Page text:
The thermally conductive pins 310 may be thermally coupled to the ground layer(s) 425 in any manner. For one embodiment, the conductive pins are press-fit pins that are commonly used as jumpers to interconnect devices or conductive regions. For example, one of a variety of press-fit pins supplied by Autosplice, Inc. of San Diego, Calif. may be used. Press-fit pins can be automatically picked, placed and inserted into corresponding plated through holes in the printed circuit board using pick-and-place and/or automatic insertion equipment. The plated through holes in the printed circuit board provide a conductive path to the ground layer(s) 425 such that the pins 310 are directly connected to the ground layer(s) 425. For another embodiment, the conductive pins 310 are a different type of pin connected to the board 305 in the same or a different manner such as through manual insertion or soldering. Further, the conductive pins 310 may be connected to the ground layer(s) 425 through vias that extend from the surface of the printed circuit board to the ground layer.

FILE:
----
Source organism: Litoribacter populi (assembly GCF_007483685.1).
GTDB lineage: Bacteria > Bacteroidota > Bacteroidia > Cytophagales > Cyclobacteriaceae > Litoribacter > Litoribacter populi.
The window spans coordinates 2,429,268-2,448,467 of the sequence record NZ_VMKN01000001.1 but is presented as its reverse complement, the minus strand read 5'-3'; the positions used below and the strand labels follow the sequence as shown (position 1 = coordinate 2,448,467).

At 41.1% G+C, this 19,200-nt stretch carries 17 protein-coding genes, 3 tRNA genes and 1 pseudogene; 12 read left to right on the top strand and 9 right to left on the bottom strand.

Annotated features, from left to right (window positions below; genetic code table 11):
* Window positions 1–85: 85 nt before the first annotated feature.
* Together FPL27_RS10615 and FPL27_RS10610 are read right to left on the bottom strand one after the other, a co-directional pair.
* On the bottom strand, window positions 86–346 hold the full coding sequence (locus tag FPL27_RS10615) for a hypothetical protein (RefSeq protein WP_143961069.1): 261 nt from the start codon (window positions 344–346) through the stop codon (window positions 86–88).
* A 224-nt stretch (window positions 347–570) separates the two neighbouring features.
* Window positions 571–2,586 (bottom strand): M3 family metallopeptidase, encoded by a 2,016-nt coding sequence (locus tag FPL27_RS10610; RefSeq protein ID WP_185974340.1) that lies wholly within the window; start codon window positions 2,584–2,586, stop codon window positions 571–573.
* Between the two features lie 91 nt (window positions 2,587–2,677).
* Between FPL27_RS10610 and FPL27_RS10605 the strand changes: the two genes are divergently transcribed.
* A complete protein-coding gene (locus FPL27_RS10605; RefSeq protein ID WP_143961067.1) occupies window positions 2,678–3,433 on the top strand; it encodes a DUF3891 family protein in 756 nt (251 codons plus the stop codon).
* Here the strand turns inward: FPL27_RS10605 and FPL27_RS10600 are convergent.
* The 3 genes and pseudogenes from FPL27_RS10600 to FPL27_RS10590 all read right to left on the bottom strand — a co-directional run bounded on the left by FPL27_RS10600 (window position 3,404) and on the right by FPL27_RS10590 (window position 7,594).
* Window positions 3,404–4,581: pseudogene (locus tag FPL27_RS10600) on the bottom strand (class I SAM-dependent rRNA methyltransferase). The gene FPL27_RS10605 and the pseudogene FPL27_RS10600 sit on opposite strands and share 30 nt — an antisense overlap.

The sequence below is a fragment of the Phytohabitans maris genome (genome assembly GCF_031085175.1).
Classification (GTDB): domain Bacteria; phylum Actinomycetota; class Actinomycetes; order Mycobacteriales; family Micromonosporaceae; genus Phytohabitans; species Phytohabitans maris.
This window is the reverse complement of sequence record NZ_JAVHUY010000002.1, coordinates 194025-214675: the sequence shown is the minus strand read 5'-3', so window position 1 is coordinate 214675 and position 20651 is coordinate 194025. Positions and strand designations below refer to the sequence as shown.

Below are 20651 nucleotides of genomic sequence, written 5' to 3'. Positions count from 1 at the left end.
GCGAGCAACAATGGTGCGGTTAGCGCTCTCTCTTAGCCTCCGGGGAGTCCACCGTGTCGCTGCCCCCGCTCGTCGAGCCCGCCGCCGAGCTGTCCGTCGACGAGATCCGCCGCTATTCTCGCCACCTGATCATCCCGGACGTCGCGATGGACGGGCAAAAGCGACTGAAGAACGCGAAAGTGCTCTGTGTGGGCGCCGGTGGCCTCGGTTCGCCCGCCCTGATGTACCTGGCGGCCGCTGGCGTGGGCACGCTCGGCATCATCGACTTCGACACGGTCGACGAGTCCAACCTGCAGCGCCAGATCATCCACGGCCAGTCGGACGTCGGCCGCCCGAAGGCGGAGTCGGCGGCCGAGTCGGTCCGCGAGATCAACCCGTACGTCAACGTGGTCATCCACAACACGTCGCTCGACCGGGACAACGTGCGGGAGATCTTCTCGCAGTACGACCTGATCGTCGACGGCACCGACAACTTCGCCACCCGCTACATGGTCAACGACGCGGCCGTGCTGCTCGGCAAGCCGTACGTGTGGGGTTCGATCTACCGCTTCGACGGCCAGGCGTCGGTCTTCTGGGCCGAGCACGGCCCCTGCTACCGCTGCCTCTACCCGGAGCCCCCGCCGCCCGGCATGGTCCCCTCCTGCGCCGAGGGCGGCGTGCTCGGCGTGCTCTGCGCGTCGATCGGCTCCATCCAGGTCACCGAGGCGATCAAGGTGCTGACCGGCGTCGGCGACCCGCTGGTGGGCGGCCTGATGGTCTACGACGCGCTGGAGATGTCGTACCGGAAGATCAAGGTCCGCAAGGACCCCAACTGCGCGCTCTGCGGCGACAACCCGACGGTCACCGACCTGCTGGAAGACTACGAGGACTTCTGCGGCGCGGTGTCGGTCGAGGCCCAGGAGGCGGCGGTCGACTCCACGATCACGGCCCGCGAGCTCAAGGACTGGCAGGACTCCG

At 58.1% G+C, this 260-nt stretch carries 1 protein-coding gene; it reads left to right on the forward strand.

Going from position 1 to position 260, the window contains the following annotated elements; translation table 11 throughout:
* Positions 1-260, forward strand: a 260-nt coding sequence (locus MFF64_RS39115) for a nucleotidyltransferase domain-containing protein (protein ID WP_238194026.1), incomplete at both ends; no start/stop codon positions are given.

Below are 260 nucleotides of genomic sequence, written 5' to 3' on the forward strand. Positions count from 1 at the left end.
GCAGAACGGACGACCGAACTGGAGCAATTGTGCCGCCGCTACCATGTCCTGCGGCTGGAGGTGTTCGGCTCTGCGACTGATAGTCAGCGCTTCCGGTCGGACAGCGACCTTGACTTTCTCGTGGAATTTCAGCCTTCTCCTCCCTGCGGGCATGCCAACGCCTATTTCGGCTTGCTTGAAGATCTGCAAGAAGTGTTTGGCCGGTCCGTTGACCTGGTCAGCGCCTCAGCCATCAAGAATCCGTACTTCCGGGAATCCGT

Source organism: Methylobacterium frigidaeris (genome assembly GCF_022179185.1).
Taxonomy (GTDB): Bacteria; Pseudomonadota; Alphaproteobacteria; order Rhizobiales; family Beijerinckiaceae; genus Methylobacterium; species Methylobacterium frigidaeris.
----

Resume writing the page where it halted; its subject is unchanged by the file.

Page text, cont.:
In operation, the integrated circuit device 300 heats up as power is supplied to the die 405. Heat from the die 405 is then transferred by the ground/cooling terminals 420 through the vias 430 to the ground layer(s) 425. The transferred heat is conducted along the ground layer(s) 425 away from the integrated circuit device 300 in all directions to the conductive pins 310 that substantially surround the integrated circuit device 300. The transferred heat is then conducted by the conductive pins 310 to the ambient. In this manner, heat transferred from the die 405 to the ground layer(s) 425 can be more quickly and easily dissipated to the air around the board 305 which is also referred to as the ambient.